Best wishes to you on your career journey!


5 Ways to Support Survivors of Sexual Assault

April is Sexual Assault Awareness Month. I knew this since April 1st, yet hesitated to create any content around this topic because it is triggering for me. As I proceed in writing this, I am being hyper aware that I should step away if it is too much. And, if this topic triggers you, know it’s okay to stop listening and self care at any time.

I want to start with that only way I’ve been sexually assaulted is that one time I was kissed against my will. I did not sustain long-term trauma from this, but because so many of my loved ones are survivors of sexual assault, the offenses of sexual assault of my community have still left me with trauma. I’ve learned this is called secondary PTSD (post traumatic stress disorder), and this is what I mean by saying I get triggered from this topic. Sexual assault, like any trauma, doesn’t just affect the survivor, it affects the whole community.

A few years ago I was the caretaker for a sexual assault survivor, and it was the hardest year of my life. I learned so much about psychology, therapy methods, what flashbacks were, learning to identify and cope with triggers and much more. While a survivor of sexual assault may walk away with no physical injuries, the mental injuries can be so deep and profound that they literally change the person. And, in truth, it’s terrifying.

Like I said, I want to keep myself from being triggered so much, so I want to just convey what I think is incredibly important for everyone to know, which is how to support a survivor of sexual assault. This is from my own personal experiences; I’m not going to list anything I found online just in 10 minutes of searching, so this is REAL and I’m not sure if you’ll find this information in many other places.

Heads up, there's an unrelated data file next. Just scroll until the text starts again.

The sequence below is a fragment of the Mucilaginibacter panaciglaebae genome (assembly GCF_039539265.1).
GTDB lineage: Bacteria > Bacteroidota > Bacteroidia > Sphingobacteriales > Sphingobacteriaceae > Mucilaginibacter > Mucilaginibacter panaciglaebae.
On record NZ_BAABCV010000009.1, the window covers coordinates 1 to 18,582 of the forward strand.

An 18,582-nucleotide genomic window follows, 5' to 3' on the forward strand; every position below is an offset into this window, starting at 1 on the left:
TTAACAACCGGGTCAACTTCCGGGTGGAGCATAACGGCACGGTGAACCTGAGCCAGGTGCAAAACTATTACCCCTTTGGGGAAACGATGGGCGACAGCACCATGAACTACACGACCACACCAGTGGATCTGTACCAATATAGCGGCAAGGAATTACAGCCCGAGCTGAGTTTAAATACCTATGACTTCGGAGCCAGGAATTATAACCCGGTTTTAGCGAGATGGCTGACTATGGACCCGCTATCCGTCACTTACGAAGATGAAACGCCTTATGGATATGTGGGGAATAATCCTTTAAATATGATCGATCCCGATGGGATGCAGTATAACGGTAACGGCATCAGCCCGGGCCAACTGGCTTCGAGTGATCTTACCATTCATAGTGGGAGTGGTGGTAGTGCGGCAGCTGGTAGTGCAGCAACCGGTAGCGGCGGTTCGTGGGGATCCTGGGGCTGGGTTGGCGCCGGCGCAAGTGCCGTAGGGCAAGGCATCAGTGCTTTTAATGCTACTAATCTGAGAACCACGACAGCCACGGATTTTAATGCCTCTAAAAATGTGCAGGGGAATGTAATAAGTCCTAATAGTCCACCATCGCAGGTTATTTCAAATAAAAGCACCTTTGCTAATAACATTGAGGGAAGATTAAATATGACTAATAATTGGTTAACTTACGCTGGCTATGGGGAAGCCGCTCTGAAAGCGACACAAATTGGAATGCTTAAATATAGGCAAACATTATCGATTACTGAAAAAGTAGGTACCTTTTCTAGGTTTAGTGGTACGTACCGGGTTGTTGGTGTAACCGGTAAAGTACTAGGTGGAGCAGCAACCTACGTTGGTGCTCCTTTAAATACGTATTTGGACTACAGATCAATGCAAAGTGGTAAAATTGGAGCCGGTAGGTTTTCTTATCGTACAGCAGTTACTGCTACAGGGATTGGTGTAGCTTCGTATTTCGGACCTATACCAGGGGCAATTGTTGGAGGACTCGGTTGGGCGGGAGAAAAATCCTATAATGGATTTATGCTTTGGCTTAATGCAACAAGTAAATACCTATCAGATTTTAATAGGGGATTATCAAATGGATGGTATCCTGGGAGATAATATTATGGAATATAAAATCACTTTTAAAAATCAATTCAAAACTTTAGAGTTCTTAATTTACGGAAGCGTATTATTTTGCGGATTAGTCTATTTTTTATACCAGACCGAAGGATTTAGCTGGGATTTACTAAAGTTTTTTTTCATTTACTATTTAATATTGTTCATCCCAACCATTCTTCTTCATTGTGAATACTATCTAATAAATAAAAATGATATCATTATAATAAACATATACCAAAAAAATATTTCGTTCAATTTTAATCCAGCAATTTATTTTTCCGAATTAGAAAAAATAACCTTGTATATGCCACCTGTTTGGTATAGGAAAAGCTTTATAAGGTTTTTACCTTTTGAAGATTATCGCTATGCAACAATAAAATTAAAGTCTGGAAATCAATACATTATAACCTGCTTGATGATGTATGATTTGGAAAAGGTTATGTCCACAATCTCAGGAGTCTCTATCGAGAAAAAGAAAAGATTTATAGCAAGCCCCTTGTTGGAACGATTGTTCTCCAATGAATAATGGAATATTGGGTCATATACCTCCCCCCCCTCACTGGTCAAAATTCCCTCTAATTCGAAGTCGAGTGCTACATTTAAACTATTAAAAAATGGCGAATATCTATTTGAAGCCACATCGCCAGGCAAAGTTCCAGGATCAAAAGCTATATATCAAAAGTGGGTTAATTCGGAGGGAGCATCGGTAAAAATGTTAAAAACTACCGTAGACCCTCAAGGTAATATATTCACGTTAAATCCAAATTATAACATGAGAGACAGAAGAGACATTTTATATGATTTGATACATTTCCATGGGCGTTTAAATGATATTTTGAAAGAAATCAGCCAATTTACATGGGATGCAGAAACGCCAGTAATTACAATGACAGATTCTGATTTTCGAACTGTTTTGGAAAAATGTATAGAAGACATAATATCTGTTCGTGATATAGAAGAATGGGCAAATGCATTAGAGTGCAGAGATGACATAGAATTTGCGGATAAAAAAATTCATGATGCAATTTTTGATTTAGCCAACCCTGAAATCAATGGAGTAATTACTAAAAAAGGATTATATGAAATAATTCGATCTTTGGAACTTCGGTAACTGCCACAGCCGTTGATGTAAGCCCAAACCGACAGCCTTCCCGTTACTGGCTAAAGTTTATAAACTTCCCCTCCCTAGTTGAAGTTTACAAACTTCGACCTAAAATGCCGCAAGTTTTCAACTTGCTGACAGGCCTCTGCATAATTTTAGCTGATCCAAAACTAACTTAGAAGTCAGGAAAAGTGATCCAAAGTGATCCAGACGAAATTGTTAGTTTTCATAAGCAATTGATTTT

Ways to Support Survivors of Sexual Assault

  1. Never victim blame.

Victim blaming is when someone says it’s the victim’s fault for the assault directly or indirectly. When it comes to sexual assault I’ve heard “well, you shouldn’t take drinks from strangers”, “you should have worn something less provocative”, or “what do you expect going to a bar alone?”. All of these are unhelpful at best and incredibly triggering, shaming, and unloving responses.

When someone experiences sexual assault, there is already a layer of shame and regret often involved. They question themself and how if they changed their actions the situation could have been avoided. However, they were never to blame. EVER. The person who assaulted is ALWAYS AT FAULT.


  • Validate the survivor’s experience and emphasize that they were not at fault.
  • Do not focus your conversation on what happened and how the person can make different decisions in the future, focus the conversation on what the survivor needs now to heal.
  • Do not ask questions about the incident in order to judge who was at fault, instead listen to what the survivor wants to share with empathy.